Microsoft founder Bill Gates speaks during the Munich Security Conference in Munich, Germany, Saturday, Feb. 18, 2017. The annual weekend gathering is known for providing an open and informal platform to meet in close quarters. (AP Photo/Matthias Schrader)
Microsoft founder Bill Gates spoke during the Munich Security Conference (Picture: AP)

Terrorists could kill more than 30 million people in less than a year using chemical bioweapons, warned Bill Gates.

The Microsoft mogul said a terrorist with a knowledge of genetic engineering could create a synthetic version of the smallpox virus or a deadly strain of the flu with just a computer.

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Speaking at the Munich Security Conference yesterday, he said it’s hard to imagine a catastrophe of that scale, but reminded people it happened almost one hundred years ago.

He said: ‘Whether it occurs by a quirk of nature or at the hand of a terrorist, epidemiologists say a fast-moving airborne pathogen could kill more than 30 million people in less than a year.’

And it could happen in 10 to 15 years’ time, he added.

Gates said the link between health security and international security is overlooked.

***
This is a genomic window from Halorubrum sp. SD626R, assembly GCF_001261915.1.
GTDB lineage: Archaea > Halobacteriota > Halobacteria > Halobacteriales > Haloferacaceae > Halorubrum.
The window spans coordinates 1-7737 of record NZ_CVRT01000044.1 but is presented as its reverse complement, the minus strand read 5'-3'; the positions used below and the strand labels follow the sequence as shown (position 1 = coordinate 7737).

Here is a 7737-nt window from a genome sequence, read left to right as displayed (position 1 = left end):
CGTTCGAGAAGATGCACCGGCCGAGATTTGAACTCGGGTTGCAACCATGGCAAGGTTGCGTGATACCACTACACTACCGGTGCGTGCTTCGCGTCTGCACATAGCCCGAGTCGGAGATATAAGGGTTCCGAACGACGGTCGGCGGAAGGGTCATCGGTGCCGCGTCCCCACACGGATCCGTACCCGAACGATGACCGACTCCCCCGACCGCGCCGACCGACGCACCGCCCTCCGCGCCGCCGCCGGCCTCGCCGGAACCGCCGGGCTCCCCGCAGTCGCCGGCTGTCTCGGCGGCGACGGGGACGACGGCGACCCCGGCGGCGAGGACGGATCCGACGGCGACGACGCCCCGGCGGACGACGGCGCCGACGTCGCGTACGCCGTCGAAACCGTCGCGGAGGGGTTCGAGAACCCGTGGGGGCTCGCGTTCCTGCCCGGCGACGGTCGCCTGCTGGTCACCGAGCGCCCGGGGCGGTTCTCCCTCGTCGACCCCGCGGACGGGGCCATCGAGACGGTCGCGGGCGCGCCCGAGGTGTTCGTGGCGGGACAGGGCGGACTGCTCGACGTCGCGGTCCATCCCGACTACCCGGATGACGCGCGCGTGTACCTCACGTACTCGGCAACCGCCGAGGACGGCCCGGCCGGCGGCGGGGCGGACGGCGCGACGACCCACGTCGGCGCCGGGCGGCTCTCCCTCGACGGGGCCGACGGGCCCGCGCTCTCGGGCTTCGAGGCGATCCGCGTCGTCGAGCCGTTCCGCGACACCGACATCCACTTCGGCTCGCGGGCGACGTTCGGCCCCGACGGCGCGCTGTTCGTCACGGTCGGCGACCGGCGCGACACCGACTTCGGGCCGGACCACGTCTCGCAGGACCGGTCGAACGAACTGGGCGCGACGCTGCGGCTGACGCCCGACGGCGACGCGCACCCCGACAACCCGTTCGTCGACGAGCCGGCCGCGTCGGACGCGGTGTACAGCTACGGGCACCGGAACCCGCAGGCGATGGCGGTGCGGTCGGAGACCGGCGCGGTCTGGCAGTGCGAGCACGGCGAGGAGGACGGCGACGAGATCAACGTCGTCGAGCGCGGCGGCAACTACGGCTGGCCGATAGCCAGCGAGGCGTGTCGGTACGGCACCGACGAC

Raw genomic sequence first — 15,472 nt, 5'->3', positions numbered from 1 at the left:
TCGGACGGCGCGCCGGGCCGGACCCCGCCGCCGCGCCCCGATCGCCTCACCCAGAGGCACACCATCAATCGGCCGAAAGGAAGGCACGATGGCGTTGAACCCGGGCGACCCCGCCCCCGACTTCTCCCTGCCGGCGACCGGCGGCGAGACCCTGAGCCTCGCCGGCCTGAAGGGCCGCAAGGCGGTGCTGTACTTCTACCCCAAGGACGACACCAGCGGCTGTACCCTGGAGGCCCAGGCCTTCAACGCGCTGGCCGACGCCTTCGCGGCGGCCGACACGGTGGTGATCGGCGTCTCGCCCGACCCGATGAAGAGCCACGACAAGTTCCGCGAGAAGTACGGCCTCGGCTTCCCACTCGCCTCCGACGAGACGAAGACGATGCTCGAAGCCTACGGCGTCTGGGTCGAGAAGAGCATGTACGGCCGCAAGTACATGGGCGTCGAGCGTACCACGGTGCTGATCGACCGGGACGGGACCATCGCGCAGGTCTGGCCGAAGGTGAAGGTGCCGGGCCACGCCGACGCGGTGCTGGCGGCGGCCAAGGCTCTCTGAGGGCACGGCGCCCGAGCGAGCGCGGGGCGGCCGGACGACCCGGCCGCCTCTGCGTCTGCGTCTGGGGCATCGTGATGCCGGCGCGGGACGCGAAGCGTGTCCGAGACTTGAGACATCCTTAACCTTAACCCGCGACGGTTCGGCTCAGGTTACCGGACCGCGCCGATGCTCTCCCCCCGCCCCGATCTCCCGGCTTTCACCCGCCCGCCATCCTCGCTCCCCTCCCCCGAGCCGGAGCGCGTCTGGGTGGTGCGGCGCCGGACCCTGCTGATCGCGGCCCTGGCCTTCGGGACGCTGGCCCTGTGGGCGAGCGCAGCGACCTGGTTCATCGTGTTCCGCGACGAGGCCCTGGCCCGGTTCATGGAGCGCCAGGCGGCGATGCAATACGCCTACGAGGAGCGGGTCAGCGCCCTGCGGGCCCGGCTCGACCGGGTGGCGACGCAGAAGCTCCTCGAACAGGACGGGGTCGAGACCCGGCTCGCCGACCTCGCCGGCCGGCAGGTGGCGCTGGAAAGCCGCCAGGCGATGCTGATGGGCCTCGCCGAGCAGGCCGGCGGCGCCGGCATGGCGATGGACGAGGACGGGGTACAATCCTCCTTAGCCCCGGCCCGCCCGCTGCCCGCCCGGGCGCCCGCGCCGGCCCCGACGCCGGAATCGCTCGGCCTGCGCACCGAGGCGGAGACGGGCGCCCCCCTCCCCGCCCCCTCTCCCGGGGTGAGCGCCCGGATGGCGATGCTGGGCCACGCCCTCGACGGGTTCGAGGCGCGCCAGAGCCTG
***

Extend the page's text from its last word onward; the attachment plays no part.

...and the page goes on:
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‘It’s hard to get your mind around a catastrophe of that scale, but it happened not that long ago. In 1918, a particularly virulent and deadly strain of flu killed between 50 million and 100 million people,’ he said.

He also pointed out that even if the next global pandemic isn’t on the same scale, we should consider the social and economic affects it could have if spread to urban areas.

What was the flu pandemic of 1918?

The Influenza pandemic of 1918, also known as the Spanish Flu, caused more people than all the wars of the 20th century combined – and it is believed to have killed 25 million in its first 25 weeks.

The virus spread to every continent across the globe.

In the UK, experts believe the virus was spread by soldiers returning home from the trenches in northern France.

Symptoms included sore throat, headache and a loss of appetite.

The death toll was 228,000 in Britain alone.

By the end of pandemic in 1919, only one region in the entire world had not reported an outbreak – an isolated island called Marajo, located in Brazil’s Amazon River Delta.